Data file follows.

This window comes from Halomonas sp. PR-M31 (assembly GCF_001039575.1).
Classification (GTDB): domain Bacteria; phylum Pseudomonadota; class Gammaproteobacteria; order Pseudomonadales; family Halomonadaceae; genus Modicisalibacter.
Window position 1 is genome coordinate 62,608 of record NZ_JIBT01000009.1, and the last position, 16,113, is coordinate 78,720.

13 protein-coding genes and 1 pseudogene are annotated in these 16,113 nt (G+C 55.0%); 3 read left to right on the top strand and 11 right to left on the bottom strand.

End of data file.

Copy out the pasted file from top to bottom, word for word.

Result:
This window comes from Halomonas sp. PR-M31 (assembly GCF_001039575.1).
Classification (GTDB): domain Bacteria; phylum Pseudomonadota; class Gammaproteobacteria; order Pseudomonadales; family Halomonadaceae; genus Modicisalibacter.
Window position 1 is genome coordinate 62,608 of record NZ_JIBT01000009.1, and the last position, 16,113, is coordinate 78,720.

13 protein-coding genes and 1 pseudogene are annotated in these 16,113 nt (G+C 55.0%); 3 read left to right on the top strand and 11 right to left on the bottom strand.